I should really be able to really be creative all the time, you know? Whenever you're trying to book your own shows, run your own social media, and do all your own bookkeeping; the business side can overshadow the creative side at times. I'm very fortunate to be able to write with great people in Nashville. They help me grow as a better writer.
TCT: Where is your favorite Texas live music venue to perform at and why?
WW: Well, to be completely honest with you, Texas Live! is probably my favorite venue in Texas. However, Floore's Country Store is a very close second.
TCT: Now that’s over in Helotes. Is that on the indoor stage or the outdoor stage?
WW: Okay, that's a good question! I prefer Texas Live! indoors and I prefer Floore's outside. You could also separate them into two categories too. You have the modern era of stuff: all the technology, the big room here at Texas Live! with the multi-level balcony, including you've got the bottom floor.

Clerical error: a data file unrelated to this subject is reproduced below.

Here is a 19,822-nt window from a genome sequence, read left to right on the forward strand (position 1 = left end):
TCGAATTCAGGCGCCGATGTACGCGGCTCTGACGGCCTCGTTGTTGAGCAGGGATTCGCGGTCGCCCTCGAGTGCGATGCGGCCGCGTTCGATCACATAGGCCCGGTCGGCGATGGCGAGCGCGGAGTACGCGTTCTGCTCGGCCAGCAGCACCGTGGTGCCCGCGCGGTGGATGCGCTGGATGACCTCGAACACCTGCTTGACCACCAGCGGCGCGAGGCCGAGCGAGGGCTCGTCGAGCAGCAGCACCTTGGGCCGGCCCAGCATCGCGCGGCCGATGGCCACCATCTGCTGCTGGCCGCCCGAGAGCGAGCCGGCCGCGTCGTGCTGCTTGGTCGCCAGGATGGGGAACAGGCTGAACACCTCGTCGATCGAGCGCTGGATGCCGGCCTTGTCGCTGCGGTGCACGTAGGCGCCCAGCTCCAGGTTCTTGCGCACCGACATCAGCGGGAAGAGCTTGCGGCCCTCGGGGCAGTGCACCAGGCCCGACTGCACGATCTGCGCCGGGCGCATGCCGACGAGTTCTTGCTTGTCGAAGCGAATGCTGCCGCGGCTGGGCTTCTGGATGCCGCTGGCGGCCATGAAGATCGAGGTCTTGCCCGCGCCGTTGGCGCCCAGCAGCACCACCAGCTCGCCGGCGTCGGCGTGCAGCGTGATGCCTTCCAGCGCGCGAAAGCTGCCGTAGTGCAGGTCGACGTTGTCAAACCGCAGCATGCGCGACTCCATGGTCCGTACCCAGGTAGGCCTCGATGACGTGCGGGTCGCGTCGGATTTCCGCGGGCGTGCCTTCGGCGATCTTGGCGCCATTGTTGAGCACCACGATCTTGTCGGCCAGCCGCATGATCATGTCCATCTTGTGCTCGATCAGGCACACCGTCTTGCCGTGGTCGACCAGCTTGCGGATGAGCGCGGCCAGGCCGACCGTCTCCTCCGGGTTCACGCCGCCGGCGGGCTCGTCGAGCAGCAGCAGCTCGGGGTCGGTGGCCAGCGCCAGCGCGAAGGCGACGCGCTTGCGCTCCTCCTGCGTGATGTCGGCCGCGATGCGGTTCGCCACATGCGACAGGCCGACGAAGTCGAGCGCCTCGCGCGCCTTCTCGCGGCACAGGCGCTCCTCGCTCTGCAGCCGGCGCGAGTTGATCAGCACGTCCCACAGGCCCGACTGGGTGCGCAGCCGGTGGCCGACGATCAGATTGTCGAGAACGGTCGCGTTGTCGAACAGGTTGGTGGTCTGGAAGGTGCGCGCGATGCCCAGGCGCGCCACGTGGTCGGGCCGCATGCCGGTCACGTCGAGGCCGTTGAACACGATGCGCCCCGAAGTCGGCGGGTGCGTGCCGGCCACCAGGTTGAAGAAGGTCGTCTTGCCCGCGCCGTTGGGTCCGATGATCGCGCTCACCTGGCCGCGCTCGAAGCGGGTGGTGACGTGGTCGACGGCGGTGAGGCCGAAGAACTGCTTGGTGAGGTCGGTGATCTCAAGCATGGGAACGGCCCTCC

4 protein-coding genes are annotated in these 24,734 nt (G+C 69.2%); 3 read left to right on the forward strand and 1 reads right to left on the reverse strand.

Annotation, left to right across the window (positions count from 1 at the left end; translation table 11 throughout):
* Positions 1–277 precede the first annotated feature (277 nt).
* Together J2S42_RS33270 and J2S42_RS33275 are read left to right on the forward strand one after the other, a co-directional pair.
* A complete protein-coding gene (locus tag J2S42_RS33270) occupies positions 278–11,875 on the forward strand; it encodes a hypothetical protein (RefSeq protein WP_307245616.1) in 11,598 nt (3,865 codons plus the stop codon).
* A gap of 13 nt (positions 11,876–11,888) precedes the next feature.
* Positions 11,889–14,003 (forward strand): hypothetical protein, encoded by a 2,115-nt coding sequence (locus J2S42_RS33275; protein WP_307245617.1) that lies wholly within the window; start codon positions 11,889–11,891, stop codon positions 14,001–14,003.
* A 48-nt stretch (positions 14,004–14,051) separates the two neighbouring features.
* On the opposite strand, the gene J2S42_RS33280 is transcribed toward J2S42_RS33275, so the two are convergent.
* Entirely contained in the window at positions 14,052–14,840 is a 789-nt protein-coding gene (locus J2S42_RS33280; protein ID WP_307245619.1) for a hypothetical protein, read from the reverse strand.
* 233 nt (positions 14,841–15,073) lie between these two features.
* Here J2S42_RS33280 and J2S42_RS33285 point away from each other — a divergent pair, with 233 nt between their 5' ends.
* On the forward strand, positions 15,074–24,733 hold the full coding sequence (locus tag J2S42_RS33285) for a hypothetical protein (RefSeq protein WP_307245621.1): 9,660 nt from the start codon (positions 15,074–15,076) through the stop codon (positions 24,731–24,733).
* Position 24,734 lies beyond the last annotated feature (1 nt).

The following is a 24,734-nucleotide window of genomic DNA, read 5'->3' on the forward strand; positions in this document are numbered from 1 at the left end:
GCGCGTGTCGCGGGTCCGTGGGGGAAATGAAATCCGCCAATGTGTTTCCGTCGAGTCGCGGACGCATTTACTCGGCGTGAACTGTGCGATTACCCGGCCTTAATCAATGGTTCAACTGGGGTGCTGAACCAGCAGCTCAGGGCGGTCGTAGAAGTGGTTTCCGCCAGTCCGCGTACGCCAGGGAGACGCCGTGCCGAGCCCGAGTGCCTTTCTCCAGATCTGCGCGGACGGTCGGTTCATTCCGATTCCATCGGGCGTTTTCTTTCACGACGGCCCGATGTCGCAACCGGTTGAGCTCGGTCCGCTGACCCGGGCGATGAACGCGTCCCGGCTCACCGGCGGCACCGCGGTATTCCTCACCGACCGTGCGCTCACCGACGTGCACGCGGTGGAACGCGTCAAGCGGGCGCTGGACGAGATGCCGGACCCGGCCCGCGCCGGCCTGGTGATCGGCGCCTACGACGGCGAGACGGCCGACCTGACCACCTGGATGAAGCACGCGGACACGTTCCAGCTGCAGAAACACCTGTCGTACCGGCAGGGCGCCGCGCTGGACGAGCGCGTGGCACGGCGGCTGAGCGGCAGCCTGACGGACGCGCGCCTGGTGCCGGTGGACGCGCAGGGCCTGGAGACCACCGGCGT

At Floore's, dude, it's an old honky tonk dance hall! I think that's the beauty of getting to play in so many different places in Texas. I would say those two are my favorite. It's not necessarily because of all the bells and whistles, the lack thereof, or the history.
It's really just because of the people. I say that with so much sincerity because every time we play Texas Live!, they always take care of us. Every time we play Floore's, they always take care of us. The hospitality at both of these places is absolutely impeccable. That’s paramount to us as a band. There are live music venues that have poor hospitality. And you think to yourself, “Man if you're a live music venue and you want to have bands here, you might want to think about treating them pretty well. Be respectful and be nice.”
We've gone to open shows as support acts before at venues and it's not always the best experience. You're just the guys that are coming in there to open the show. If you're gonna be a live music venue, then being hospitable and respectful to all the bands is really important. I mean, that's the name of the game, right? We're gonna give that respect. So we expect that to be reciprocated.